Jackie Craine was on the phone with a 911 operator Jan. 5, trying to give directions to her location in Fort Mill as an abusive ex-boyfriend threatened to kill her.
“Help me! Help me!” She screamed to the dispatcher as James Enrico Diago opened the driver’s side door of her SUV and pumped 14 bullets from a 9-millimeter pistol into her – from her chest to the top of her head.
“Bam, bam, bam, bam...” the sound of gunshots roared through a York County courtroom Monday as a recording of the 911 call was played. The awful gunshots echoed through the room.
Grown men, experienced cops, winced.
Court proceedings stopped right then, moans and wails. Painful anguish leaped forth from a distraught Craine family as they listened to the sound of Jackie Craine’s desperate pleas for help and her death from bullets.
A teenaged boy pounded the courtroom bench with a fist and the sound that came from his throat was pain and terror and loss.
Diago, 40, was sentenced to 40 years in prison Monday after pleading guilty to murder, weapons charges and attempted murder.
The attempted murder is the crime that will haunt forever. It comes from the awful, horrible fact that Diago executed Craine, 34, as she sat next to her 16-year-old son, Jackel Clinton.
Jackel, the teen who pounded that courtroom bench, stood in court Monday, forced to be a man long before he should have had to do so. He told Circuit Court Judge Michael Nettles about the slaughter of his mother as she sat next to him.
Jackie Craine could not testify: Her screams and the gunshots on tape are all that is left of a mother who took care of her children, worked two jobs and went to college to try to make a better life for her kids.
On that cold Jan. 5 morning, Jackel, Craine’s oldest; Aaron, 13; and Ja’Kira, 4 – the daughter of Diago and Craine – were getting ready for school and day care. Jackie Craine was braiding Ja’Kira’s hair and making her clothes just right.
Diago showed up at the house before 8 a.m.
“He was there at the door; my momma said let him in,” Jackel testified Monday. “Momma had to get my sister to school down the street.”
Jackel did not get on the school bus, he testified, because he was afraid of what Diago might do. He stayed to protect his mother.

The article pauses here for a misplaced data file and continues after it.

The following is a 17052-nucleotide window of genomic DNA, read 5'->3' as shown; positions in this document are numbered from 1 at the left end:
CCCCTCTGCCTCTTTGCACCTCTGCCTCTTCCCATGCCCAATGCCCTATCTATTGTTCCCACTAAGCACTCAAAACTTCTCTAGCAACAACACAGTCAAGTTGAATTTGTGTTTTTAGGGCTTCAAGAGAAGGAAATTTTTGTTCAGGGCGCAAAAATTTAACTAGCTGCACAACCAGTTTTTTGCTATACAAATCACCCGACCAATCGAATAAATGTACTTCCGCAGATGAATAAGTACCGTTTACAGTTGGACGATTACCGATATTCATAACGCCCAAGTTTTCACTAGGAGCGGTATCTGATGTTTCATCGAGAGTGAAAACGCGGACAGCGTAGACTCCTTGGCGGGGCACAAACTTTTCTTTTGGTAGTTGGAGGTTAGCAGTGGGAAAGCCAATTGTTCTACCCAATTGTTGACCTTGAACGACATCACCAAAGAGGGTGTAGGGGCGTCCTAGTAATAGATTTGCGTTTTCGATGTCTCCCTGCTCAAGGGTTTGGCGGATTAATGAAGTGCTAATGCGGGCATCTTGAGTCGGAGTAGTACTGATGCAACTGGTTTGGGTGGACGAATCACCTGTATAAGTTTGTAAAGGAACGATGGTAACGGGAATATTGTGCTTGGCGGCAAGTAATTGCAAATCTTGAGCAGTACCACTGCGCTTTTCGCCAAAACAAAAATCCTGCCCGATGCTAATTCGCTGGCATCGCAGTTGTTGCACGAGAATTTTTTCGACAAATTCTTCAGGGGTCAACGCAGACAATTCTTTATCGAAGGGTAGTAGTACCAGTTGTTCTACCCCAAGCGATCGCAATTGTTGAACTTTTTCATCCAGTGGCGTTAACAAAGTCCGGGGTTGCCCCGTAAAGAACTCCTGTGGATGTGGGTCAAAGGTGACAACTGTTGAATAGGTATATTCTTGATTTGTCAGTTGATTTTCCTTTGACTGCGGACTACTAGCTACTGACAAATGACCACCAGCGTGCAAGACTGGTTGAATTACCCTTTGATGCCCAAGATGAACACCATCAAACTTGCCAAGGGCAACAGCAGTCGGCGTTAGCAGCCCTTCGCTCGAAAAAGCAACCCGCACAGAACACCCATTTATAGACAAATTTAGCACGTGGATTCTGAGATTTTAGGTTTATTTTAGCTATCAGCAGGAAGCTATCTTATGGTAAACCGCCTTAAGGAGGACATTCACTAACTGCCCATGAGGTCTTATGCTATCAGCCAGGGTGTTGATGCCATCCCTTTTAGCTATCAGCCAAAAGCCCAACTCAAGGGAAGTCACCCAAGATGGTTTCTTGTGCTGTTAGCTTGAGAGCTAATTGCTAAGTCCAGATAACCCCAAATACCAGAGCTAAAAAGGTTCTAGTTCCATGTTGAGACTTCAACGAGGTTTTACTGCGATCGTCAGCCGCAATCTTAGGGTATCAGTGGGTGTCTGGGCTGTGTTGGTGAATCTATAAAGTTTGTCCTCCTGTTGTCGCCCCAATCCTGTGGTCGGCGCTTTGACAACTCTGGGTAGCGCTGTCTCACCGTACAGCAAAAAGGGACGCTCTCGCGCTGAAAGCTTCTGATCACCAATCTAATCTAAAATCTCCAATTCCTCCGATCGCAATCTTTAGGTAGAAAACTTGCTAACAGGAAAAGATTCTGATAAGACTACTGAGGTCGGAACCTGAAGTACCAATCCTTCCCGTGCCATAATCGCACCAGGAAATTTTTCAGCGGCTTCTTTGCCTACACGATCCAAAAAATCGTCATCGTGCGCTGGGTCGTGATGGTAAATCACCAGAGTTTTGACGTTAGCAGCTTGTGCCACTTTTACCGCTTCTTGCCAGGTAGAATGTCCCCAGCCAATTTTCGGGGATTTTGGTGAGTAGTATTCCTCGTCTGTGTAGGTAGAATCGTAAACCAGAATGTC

Craine told Diago she would give him a ride to his car at some nearby apartments where his friends lived, but she made it clear that they were through.
“He (Diago) kept asking her questions,” Jackel testified. “Momma just kept saying, ‘I just want you to leave me alone.’”
Craine took her daughter into daycare, and had returned to her SUV when she found that Diago had taken the keys from the ignition.
Diago ran upstairs to a friend’s apartment and grabbed a gun. Craine called 911 to report what was happening. She tried to say where she was, what was happening. Diago ran toward her before the police could arrive.
“He said, ‘So you want me out of your life?’ and he just started shooting my mom,” Jackel testified. “I seen my momma was dead.”
Jackel, wounded, was able to climb out a shattered window and run somehow, with Diago chasing him.
Diago himself finally called 911, confessed to the killing and surrendered to the first officer to arrive.
Diago claimed in court Monday that he was “ashamed” and “sorry” for the brutal crime.
His lawyers, Harry Dest and Phil Smith from the public defender’s office, said Diago had mental problems that had never been addressed and came from a brutal life of abandonment, foster care and abuse himself as a child.
Diago talked for more than 10 minutes in court Monday, claiming he had never been loved until having a family with Craine and her sons and the daughter the couple had together.
But testimony showed that Diago stalked Craine, even through the night before the killing. He sent abusive text messages and made threats.
“A ticking time bomb” is what prosecutor Willy Thompson called Diago.
The court hearing Monday took about 90 minutes. The huge throng of Craine’s family and friends that had sobbed and cried for almost a year left the courthouse after one more afternoon of sobbing.
The family had hoped Diago would get 50 years in prison – at least. Some were upset that the sentence was not longer.
Prosecutors asked for 50 years. Defense lawyers asked for 30.
Judge Nettles said it was clear Diago had remorse for the killing, but the “horrible crime” came after “no semblance of rational thought.”
Aaron, 13, held a framed photograph of his mother Monday. He did not like the 40-year sentence.
“A life for a life is how I see it,” the teen without a mother said.
Jackel said he was just glad the nightmare was finally over. He didn’t want to talk about the sentencing or the killing of his mother as he watched.
He had told the judge how his sister now calls him “Daddy.” Jackel is just 16, and his sister turned 5 three weeks ago.
Yet Jackel the teen smiled, somehow. It was a handsome smile from a good kid who wrestled in high school at Nation Ford in Fort Mill before the shooting took away the innocence of sports and the simple joy of growing up.
Instead, Jackel will wrestle for the rest of his life with what happened in the cab of that truck. He will see that man and the gun in his hand that just kept shooting and shooting into his mother until all the bullets were gone.
Until his mother was gone, too.